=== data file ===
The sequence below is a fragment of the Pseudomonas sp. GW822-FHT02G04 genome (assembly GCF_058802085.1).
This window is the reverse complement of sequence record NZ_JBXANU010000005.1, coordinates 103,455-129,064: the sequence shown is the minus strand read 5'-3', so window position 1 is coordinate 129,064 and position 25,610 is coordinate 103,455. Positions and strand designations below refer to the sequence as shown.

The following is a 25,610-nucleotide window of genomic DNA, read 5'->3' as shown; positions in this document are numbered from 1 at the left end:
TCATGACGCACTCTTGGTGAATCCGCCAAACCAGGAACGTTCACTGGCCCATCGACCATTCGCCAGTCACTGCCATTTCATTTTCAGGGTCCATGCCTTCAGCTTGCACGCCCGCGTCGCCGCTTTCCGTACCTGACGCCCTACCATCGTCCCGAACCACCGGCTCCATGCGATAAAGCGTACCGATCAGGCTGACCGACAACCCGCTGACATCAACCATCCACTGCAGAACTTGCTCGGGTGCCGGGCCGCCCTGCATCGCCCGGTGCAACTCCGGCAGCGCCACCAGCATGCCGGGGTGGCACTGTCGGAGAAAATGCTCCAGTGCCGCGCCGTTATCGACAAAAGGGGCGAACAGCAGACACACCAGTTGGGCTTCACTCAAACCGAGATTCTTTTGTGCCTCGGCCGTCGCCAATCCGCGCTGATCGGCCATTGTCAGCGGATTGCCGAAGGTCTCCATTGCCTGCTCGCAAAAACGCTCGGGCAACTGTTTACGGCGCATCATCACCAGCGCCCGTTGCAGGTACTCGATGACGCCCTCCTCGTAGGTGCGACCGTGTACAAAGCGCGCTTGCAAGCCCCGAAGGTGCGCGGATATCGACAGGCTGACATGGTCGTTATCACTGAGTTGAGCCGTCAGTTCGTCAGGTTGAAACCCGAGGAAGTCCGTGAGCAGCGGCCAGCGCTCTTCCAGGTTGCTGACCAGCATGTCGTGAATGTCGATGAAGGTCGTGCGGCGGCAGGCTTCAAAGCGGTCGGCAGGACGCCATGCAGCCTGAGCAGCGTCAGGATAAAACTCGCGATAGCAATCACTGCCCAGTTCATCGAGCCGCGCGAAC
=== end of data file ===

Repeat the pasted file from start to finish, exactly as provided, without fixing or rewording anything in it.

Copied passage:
The sequence below is a fragment of the Pseudomonas sp. GW822-FHT02G04 genome (assembly GCF_058802085.1).
This window is the reverse complement of sequence record NZ_JBXANU010000005.1, coordinates 103,455-129,064: the sequence shown is the minus strand read 5'-3', so window position 1 is coordinate 129,064 and position 25,610 is coordinate 103,455. Positions and strand designations below refer to the sequence as shown.

The following is a 25,610-nucleotide window of genomic DNA, read 5'->3' as shown; positions in this document are numbered from 1 at the left end:
TCATGACGCACTCTTGGTGAATCCGCCAAACCAGGAACGTTCACTGGCCCATCGACCATTCGCCAGTCACTGCCATTTCATTTTCAGGGTCCATGCCTTCAGCTTGCACGCCCGCGTCGCCGCTTTCCGTACCTGACGCCCTACCATCGTCCCGAACCACCGGCTCCATGCGATAAAGCGTACCGATCAGGCTGACCGACAACCCGCTGACATCAACCATCCACTGCAGAACTTGCTCGGGTGCCGGGCCGCCCTGCATCGCCCGGTGCAACTCCGGCAGCGCCACCAGCATGCCGGGGTGGCACTGTCGGAGAAAATGCTCCAGTGCCGCGCCGTTATCGACAAAAGGGGCGAACAGCAGACACACCAGTTGGGCTTCACTCAAACCGAGATTCTTTTGTGCCTCGGCCGTCGCCAATCCGCGCTGATCGGCCATTGTCAGCGGATTGCCGAAGGTCTCCATTGCCTGCTCGCAAAAACGCTCGGGCAACTGTTTACGGCGCATCATCACCAGCGCCCGTTGCAGGTACTCGATGACGCCCTCCTCGTAGGTGCGACCGTGTACAAAGCGCGCTTGCAAGCCCCGAAGGTGCGCGGATATCGACAGGCTGACATGGTCGTTATCACTGAGTTGAGCCGTCAGTTCGTCAGGTTGAAACCCGAGGAAGTCCGTGAGCAGCGGCCAGCGCTCTTCCAGGTTGCTGACCAGCATGTCGTGAATGTCGATGAAGGTCGTGCGGCGGCAGGCTTCAAAGCGGTCGGCAGGACGCCATGCAGCCTGAGCAGCGTCAGGATAAAACTCGCGATAGCAATCACTGCCCAGTTCATCGAGCCGCGCGAAC